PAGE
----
Climate Central held an online workshop on July 19, 2021, to discuss the impacts of extreme heat on communities and on individuals’ health. Panelists provided an overview of how climate change is warming our planet and increasing the frequency and intensity of dangerous heat, and they described how hard surfaces and a lack of vegetation is exacerbating heat in urban environments.
Not all neighborhoods in cities are feeling this extra heat equally, though — the parts of cities that are the hottest tend to be formerly 'redlined' areas occupied by communities of color. Panelists suggested interviewing residents of these communities and focusing on their experiences and health risks for coverage. Solutions to urban heat include replacing paving with green space and planting more trees, and improving access to air conditioning and providing residents with information about health risks associated with high temperatures. Heat is America's main weather-related killer and those who are most vulnerable include outdoor workers, including farmworkers, as well as seniors, children and those with health problems including diabetes.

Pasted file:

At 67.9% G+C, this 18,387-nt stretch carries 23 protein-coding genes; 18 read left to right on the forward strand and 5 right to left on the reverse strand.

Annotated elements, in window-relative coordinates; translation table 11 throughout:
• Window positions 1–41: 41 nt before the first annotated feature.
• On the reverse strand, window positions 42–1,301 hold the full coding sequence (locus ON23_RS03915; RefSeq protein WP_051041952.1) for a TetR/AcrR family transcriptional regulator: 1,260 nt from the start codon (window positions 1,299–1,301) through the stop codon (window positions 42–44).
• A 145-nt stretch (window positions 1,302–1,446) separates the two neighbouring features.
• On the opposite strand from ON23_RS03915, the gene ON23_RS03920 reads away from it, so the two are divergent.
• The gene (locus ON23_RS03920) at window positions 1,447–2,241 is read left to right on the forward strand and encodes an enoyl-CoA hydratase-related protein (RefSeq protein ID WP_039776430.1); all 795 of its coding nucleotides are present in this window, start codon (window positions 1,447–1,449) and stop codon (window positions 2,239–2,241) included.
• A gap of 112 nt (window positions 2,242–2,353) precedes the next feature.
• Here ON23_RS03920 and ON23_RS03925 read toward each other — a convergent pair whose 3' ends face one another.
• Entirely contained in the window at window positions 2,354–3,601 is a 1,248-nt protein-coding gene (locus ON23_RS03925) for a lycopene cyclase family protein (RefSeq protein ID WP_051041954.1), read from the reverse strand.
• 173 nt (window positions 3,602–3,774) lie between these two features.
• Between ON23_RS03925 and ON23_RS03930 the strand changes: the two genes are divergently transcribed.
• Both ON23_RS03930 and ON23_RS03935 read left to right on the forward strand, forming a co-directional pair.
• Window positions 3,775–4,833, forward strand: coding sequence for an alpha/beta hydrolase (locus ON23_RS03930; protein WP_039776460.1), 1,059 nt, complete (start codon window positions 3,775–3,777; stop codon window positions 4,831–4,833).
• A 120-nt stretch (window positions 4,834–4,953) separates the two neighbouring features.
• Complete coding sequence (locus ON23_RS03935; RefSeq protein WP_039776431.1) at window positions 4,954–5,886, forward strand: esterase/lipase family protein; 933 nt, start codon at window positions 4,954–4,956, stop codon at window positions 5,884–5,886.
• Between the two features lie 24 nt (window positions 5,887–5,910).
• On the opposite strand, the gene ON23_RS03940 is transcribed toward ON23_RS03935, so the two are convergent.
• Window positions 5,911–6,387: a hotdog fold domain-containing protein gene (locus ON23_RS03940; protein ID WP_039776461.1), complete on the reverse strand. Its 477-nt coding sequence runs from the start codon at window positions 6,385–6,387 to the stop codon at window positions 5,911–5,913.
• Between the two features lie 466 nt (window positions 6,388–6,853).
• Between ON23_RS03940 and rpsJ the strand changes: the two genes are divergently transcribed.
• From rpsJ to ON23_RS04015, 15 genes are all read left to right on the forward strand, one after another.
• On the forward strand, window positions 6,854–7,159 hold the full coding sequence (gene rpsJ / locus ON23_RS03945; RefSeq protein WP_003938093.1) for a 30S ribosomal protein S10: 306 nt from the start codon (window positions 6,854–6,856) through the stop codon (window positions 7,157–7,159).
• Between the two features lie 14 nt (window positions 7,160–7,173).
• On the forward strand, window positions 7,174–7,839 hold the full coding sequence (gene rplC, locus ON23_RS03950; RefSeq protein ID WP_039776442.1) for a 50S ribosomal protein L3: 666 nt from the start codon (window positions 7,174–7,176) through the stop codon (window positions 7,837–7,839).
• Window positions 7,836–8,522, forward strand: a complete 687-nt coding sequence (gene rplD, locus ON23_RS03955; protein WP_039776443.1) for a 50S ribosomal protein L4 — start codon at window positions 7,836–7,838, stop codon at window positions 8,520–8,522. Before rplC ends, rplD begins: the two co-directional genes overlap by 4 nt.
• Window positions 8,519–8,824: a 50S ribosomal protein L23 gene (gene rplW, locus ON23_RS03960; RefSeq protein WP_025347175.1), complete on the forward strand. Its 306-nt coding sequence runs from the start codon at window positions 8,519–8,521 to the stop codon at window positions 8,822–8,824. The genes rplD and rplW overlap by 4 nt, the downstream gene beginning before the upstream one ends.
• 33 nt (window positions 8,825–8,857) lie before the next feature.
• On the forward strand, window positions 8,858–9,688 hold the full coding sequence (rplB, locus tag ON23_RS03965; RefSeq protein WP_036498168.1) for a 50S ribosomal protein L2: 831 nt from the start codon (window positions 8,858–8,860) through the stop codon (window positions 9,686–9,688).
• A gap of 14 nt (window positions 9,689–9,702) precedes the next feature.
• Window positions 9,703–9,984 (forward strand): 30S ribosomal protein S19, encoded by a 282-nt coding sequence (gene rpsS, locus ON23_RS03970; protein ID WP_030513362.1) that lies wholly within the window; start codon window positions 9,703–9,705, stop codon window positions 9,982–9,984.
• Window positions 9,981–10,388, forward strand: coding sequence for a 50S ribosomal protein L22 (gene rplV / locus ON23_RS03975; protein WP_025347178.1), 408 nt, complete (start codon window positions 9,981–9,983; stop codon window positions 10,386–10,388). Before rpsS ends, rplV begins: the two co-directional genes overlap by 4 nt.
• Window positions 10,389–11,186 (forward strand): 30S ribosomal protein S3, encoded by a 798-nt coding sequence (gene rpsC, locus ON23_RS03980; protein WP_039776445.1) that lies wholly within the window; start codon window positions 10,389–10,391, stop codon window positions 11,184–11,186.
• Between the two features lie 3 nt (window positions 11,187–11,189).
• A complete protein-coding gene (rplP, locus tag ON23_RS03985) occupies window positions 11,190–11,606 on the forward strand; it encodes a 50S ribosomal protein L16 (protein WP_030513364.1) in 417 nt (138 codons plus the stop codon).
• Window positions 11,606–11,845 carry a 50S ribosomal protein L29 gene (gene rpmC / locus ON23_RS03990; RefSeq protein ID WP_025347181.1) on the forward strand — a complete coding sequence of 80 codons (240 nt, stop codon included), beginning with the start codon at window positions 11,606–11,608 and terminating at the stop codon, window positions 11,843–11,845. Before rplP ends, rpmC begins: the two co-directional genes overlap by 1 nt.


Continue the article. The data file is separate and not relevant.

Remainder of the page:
Kim Cobb, Georgia Power Chair, ADVANCE Professor, and Director, Global Change Program, Georgia Tech
Juan Declet-Barreto, Senior Social Scientist for Climate Vulnerability, Union of Concerned Scientists
Meenakshi Chabba, Coordinator of Research Programs, Extreme Events Institute, Florida International University
Na'Taki Osborne Jelks, Assistant Professor, Environmental and Health Sciences, Spelman College
Cheryl Holder, Internal Medicine, Associate Dean for Diversity, Equity, Inclusivity, and Community Initiatives at Florida International University's Herbert Wertheim College of Medicine (FIU HWCOM); Co-Chair, Florida Clinicians for Climate Action (FCCA); and Co-Chair, Miami-Dade County Heat-Health Task Force.
Alexandra Yoon-Hendricks, Reporter, The Sacramento Bee
Priyanka Runwal, freelance science, health and environment reporter for Climate Central and other outlets
Climate Central Resources on Heat
Interactive map from the Science Museum of Virginia and Esri showing formerly redlined neighborhoods in 108 cities and their exposure to urban heat